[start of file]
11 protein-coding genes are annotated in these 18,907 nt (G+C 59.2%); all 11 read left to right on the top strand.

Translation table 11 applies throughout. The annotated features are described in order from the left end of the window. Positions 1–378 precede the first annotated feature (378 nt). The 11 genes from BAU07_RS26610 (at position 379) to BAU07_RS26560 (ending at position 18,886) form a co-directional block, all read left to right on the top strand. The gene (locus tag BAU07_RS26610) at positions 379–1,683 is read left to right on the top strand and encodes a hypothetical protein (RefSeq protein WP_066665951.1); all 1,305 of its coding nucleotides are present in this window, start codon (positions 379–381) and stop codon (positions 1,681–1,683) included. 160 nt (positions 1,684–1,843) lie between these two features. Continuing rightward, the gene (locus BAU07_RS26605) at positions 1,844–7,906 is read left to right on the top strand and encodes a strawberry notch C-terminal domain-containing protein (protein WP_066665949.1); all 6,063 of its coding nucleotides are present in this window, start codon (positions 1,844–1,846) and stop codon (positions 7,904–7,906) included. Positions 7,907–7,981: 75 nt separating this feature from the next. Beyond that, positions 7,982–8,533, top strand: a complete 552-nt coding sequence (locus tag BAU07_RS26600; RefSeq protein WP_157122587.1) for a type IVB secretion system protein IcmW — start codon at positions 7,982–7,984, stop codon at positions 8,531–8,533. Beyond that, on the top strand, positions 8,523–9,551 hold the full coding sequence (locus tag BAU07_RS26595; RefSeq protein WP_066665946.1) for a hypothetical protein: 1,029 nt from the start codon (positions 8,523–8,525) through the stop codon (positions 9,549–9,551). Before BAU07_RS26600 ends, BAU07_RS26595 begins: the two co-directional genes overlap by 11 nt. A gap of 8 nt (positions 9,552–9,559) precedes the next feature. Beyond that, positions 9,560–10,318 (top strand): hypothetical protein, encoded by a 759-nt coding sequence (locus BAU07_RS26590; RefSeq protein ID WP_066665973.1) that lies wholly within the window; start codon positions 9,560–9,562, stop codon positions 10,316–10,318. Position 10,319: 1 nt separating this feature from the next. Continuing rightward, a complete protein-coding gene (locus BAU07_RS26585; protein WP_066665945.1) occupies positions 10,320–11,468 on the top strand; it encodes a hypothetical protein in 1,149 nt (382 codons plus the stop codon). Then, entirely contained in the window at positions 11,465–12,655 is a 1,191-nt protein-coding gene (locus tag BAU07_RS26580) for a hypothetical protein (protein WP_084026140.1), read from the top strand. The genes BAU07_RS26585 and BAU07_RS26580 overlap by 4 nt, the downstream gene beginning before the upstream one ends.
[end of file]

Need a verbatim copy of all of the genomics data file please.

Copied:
11 protein-coding genes are annotated in these 18,907 nt (G+C 59.2%); all 11 read left to right on the top strand.

Translation table 11 applies throughout. The annotated features are described in order from the left end of the window. Positions 1–378 precede the first annotated feature (378 nt). The 11 genes from BAU07_RS26610 (at position 379) to BAU07_RS26560 (ending at position 18,886) form a co-directional block, all read left to right on the top strand. The gene (locus tag BAU07_RS26610) at positions 379–1,683 is read left to right on the top strand and encodes a hypothetical protein (RefSeq protein WP_066665951.1); all 1,305 of its coding nucleotides are present in this window, start codon (positions 379–381) and stop codon (positions 1,681–1,683) included. 160 nt (positions 1,684–1,843) lie between these two features. Continuing rightward, the gene (locus BAU07_RS26605) at positions 1,844–7,906 is read left to right on the top strand and encodes a strawberry notch C-terminal domain-containing protein (protein WP_066665949.1); all 6,063 of its coding nucleotides are present in this window, start codon (positions 1,844–1,846) and stop codon (positions 7,904–7,906) included. Positions 7,907–7,981: 75 nt separating this feature from the next. Beyond that, positions 7,982–8,533, top strand: a complete 552-nt coding sequence (locus tag BAU07_RS26600; RefSeq protein WP_157122587.1) for a type IVB secretion system protein IcmW — start codon at positions 7,982–7,984, stop codon at positions 8,531–8,533. Beyond that, on the top strand, positions 8,523–9,551 hold the full coding sequence (locus tag BAU07_RS26595; RefSeq protein WP_066665946.1) for a hypothetical protein: 1,029 nt from the start codon (positions 8,523–8,525) through the stop codon (positions 9,549–9,551). Before BAU07_RS26600 ends, BAU07_RS26595 begins: the two co-directional genes overlap by 11 nt. A gap of 8 nt (positions 9,552–9,559) precedes the next feature. Beyond that, positions 9,560–10,318 (top strand): hypothetical protein, encoded by a 759-nt coding sequence (locus BAU07_RS26590; RefSeq protein ID WP_066665973.1) that lies wholly within the window; start codon positions 9,560–9,562, stop codon positions 10,316–10,318. Position 10,319: 1 nt separating this feature from the next. Continuing rightward, a complete protein-coding gene (locus BAU07_RS26585; protein WP_066665945.1) occupies positions 10,320–11,468 on the top strand; it encodes a hypothetical protein in 1,149 nt (382 codons plus the stop codon). Then, entirely contained in the window at positions 11,465–12,655 is a 1,191-nt protein-coding gene (locus tag BAU07_RS26580) for a hypothetical protein (protein WP_084026140.1), read from the top strand. The genes BAU07_RS26585 and BAU07_RS26580 overlap by 4 nt, the downstream gene beginning before the upstream one ends.